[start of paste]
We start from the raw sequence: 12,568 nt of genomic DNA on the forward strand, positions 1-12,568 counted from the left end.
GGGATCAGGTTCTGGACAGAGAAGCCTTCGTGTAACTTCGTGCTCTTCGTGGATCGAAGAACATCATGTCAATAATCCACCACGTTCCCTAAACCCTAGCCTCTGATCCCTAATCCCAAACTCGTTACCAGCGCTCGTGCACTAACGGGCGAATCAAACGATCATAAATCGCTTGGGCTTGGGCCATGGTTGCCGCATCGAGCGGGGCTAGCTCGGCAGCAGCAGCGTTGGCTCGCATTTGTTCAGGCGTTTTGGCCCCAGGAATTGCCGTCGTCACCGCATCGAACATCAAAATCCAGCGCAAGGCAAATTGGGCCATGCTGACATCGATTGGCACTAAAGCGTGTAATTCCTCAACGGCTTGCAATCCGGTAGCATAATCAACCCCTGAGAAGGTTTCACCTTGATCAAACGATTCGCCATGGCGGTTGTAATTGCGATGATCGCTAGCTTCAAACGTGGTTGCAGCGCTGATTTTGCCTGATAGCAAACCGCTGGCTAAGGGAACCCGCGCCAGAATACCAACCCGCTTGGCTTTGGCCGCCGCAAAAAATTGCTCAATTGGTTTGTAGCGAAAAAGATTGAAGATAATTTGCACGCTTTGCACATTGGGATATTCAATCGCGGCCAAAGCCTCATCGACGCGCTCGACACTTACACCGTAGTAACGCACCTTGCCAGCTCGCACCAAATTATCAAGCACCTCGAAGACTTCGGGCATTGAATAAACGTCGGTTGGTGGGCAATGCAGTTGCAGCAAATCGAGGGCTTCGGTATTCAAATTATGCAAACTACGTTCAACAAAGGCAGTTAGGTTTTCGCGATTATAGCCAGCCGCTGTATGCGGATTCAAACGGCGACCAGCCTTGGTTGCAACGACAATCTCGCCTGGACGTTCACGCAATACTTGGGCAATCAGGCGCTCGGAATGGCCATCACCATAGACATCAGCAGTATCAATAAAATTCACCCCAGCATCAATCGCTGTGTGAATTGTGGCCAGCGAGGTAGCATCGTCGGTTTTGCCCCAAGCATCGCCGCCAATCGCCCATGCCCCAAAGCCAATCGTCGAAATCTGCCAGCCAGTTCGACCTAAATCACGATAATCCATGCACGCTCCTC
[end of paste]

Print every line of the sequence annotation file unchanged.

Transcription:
We start from the raw sequence: 12,568 nt of genomic DNA on the forward strand, positions 1-12,568 counted from the left end.
GGGATCAGGTTCTGGACAGAGAAGCCTTCGTGTAACTTCGTGCTCTTCGTGGATCGAAGAACATCATGTCAATAATCCACCACGTTCCCTAAACCCTAGCCTCTGATCCCTAATCCCAAACTCGTTACCAGCGCTCGTGCACTAACGGGCGAATCAAACGATCATAAATCGCTTGGGCTTGGGCCATGGTTGCCGCATCGAGCGGGGCTAGCTCGGCAGCAGCAGCGTTGGCTCGCATTTGTTCAGGCGTTTTGGCCCCAGGAATTGCCGTCGTCACCGCATCGAACATCAAAATCCAGCGCAAGGCAAATTGGGCCATGCTGACATCGATTGGCACTAAAGCGTGTAATTCCTCAACGGCTTGCAATCCGGTAGCATAATCAACCCCTGAGAAGGTTTCACCTTGATCAAACGATTCGCCATGGCGGTTGTAATTGCGATGATCGCTAGCTTCAAACGTGGTTGCAGCGCTGATTTTGCCTGATAGCAAACCGCTGGCTAAGGGAACCCGCGCCAGAATACCAACCCGCTTGGCTTTGGCCGCCGCAAAAAATTGCTCAATTGGTTTGTAGCGAAAAAGATTGAAGATAATTTGCACGCTTTGCACATTGGGATATTCAATCGCGGCCAAAGCCTCATCGACGCGCTCGACACTTACACCGTAGTAACGCACCTTGCCAGCTCGCACCAAATTATCAAGCACCTCGAAGACTTCGGGCATTGAATAAACGTCGGTTGGTGGGCAATGCAGTTGCAGCAAATCGAGGGCTTCGGTATTCAAATTATGCAAACTACGTTCAACAAAGGCAGTTAGGTTTTCGCGATTATAGCCAGCCGCTGTATGCGGATTCAAACGGCGACCAGCCTTGGTTGCAACGACAATCTCGCCTGGACGTTCACGCAATACTTGGGCAATCAGGCGCTCGGAATGGCCATCACCATAGACATCAGCAGTATCAATAAAATTCACCCCAGCATCAATCGCTGTGTGAATTGTGGCCAGCGAGGTAGCATCGTCGGTTTTGCCCCAAGCATCGCCGCCAATCGCCCATGCCCCAAAGCCAATCGTCGAAATCTGCCAGCCAGTTCGACCTAAATCACGATAATCCATGCACGCTCCTC